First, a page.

A reflection of a world we don’t know. A space mission to a metal asteroid. Autonomous vehicles. A new spin on Arizona’s Five Cs. A new “aha” moment. Artful neighborhoods.
ULI Arizona’s 13th annual Trends Day, held at the J.W. Marriott Phoenix Desert Ridge Resort & Spa and titled “Inform Inspire Involve,” highlighted a theme that some of the best ideas to build us up are not just on earth, but are also in the way we think.
Diane Swonk, Chief Economist with Grant Thornton LLP, opened by saying the world seems a little different than it did a year and half ago.
“It’s a reflection of a world we don’t know,” she said. “A mirror reflection of an alternative universe.”
One of her concerns: elected leaders who act like adolescents.
“Those are not the things I want,” she said. “What I want is the attainment of women and a healthy economy. I want to vote for people who think about the future and think about children.”
The first quick hit, “Education and Innovation – The Inevitable Space Future,” blew away the audience. It was led by Lindy Elkins-Tanton, project leader for the Psyche mission, a journey to a unique metal asteroid orbiting the sun between Mars and Jupiter. She is the director of Arizona State University’s School of Earth and Space Exploration.
“It’s beyond the future of asteroid mining,” said Elkins-Tanton, who also took part in the fireside chat, “Education and Mind-Blowing Innovation. “At the heart of it is inspiration and a greater vision of us as a species and how we continue to explore.”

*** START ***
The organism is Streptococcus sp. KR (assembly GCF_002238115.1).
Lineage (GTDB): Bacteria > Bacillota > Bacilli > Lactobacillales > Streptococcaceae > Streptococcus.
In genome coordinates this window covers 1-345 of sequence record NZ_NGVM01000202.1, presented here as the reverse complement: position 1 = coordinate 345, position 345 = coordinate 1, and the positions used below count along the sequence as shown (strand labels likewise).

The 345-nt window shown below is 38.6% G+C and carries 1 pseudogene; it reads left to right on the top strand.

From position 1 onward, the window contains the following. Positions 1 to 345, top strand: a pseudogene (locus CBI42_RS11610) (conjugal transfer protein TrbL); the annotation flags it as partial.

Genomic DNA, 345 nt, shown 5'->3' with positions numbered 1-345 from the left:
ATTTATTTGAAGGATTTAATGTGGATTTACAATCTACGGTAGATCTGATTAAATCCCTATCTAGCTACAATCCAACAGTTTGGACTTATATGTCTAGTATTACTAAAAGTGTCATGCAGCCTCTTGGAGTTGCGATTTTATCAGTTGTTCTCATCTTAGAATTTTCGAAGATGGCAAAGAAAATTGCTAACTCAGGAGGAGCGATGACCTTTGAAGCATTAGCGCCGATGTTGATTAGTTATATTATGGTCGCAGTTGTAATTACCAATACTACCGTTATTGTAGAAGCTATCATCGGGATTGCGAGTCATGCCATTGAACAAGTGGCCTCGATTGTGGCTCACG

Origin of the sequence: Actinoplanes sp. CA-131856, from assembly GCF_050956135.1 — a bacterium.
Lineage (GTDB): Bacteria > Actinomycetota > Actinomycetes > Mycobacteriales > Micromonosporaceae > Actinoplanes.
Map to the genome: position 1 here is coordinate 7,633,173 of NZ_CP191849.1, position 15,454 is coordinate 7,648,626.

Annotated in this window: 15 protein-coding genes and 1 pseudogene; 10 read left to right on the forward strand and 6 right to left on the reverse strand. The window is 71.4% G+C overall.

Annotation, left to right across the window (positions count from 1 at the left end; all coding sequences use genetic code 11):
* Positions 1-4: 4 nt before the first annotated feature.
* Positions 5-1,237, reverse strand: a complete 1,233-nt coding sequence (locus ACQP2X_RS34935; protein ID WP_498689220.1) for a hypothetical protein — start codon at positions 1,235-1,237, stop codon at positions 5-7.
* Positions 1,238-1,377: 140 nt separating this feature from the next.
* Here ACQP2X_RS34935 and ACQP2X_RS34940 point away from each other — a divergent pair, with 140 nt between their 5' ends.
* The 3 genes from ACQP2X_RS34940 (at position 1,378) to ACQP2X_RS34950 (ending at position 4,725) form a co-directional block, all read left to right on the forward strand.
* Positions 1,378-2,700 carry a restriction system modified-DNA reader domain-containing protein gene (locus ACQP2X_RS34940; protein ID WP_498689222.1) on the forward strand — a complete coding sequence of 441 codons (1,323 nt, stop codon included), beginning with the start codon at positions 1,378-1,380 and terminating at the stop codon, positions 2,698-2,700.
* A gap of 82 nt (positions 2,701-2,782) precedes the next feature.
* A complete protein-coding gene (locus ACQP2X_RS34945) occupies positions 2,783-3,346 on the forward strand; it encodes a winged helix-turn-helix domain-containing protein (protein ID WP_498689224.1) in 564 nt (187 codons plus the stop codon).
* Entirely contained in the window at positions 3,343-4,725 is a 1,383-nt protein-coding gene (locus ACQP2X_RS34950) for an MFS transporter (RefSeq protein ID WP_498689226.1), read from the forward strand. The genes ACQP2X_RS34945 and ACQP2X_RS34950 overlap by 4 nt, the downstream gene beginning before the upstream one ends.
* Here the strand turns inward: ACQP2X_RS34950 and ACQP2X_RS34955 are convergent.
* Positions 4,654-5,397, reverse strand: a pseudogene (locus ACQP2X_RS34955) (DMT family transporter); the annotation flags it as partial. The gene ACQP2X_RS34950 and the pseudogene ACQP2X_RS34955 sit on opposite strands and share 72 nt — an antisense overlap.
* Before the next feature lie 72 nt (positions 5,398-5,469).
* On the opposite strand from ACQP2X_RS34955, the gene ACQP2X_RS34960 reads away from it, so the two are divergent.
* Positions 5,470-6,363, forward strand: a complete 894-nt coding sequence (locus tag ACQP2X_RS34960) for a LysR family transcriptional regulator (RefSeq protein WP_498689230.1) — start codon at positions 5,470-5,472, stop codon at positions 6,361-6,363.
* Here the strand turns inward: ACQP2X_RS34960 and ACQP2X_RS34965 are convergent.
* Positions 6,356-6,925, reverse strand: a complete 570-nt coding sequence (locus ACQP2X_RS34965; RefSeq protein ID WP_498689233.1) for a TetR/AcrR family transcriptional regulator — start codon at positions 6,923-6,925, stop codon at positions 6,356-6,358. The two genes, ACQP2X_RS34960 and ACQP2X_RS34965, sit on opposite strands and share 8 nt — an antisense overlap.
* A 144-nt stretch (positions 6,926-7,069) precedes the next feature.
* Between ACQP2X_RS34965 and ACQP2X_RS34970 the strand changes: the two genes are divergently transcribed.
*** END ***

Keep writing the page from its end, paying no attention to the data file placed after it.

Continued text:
In “Embracing Technology: Autonomous Vehicles and the Urban Environment,” we were told to brace for few parking spots and the human factor being taken out of the driving equation. There is encouraging news, however. GPEC’s Chris Camacho said groundbreaking technology in autonomous vehicles is being tested right here in Arizona.
“We have the chance to become a national brand,” he predicted. “Working together as one region, the common denominator will be connectivity. The future is coming upon us quickly. Our goal is building our economy with new IP service and selling it to the world.”
Arizona’s new Five Cs: community, cause, creativity, commitment, and capital. The role of the public and private sector will be a part of Arizona’s success moving into the future. People want to stay closer to home. This leads us to have urban cores with a suburban environment.
“It’s a new form of American city,” said panelist Lorenzo Perez, co-founder of Venue Partners. “We are adapting. With that comes great development opportunities. Human resource department heads are now dictating what businesses are coming to Phoenix or not.”
Keynote speaker and global futurist Jack Uldrich shared the ultimate AHA moments: awareness, humility, and action.
“In this confusing time, trends affect us,” Uldrich said. “Augmented reality. Robotics. The Internet of things. AI. Gene sequencing.”
The final three panels of the day all hit close to home: arts, culture, and philanthropy; the Rio Salado re-imagined; and how housing builds communities.
In wrapping up Trends Day 2018, Tim Sullivan of Meyers Research and Arizona State Sen. Bob Worsley exchanged insights and reminded the audience that Arizona needs to be open for business.
“Great ideas should come to Arizona,” Sullivan said.
Inform. Inspire. Involve.